Facebook has consistently denied allegations that it listens to its users' conversations through their phone's microphone, but a new document suggests the tech giant has not ruled out doing so in the future.
Facebook users have been sharing circumstantial evidence for several years that suggests Facebook snoops on their private conversations in order to deliver more personalised ads. In April, US lawmakers finally brought the concerns to CEO Mark Zuckerberg in a hearing about data misuse on the firm's platform.
The social media firm released a 454-page document this week to follow up with questions posed to Mr Zuckerberg, after he was criticised for evading some of the most important ones.
During the testimony, Senator Ted Cruz asked if Facebook activates, monitors, or captures data from a microphone without a user's knowledge and consent.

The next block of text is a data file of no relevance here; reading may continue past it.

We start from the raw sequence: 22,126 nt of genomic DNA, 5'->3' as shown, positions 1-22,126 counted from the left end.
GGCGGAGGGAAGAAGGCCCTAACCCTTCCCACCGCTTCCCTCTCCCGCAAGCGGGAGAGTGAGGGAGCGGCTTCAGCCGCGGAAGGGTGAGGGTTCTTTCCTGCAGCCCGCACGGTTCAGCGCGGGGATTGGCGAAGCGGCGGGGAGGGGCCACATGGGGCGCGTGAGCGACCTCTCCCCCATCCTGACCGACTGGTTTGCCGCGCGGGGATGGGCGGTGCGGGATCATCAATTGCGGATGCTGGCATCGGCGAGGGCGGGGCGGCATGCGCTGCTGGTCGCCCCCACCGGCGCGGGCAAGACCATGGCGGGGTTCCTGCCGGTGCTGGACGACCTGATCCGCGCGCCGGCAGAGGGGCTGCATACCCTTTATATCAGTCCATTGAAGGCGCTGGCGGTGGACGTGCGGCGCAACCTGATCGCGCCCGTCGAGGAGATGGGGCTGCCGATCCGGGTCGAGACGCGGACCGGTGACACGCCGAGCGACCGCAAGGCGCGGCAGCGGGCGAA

Facebook responded: "No, Facebook does not engage in these practices or capture data from a microphone or camera without consent."
A follow up question asked Facebook to commit to "not using its platform to gather such audio or visual information surreptitiously." Facebook did not answer the question, instead saying: "See response to [previous] question."
The comments are unlikely to quell concerns that Facebook is spying on its users, with many convinced by experiments testing the premise.
One video from 2016, which has been viewed on YouTube more than 1.7 million times, claims to show how Facebook picked up on keywords in order to serve ads for cat food.
Rob Goldman, Facebook's vice-president of advertising, said last year that it was "just not true" that the tech giant was using people's microphones to eavesdrop on conversations.
"I run ads product at Facebook," Mr Goldman tweeted in response to a thread about people's stories on the matter. "We don't – and have never – used your microphone for ads."
The tweet appears to have since been deleted.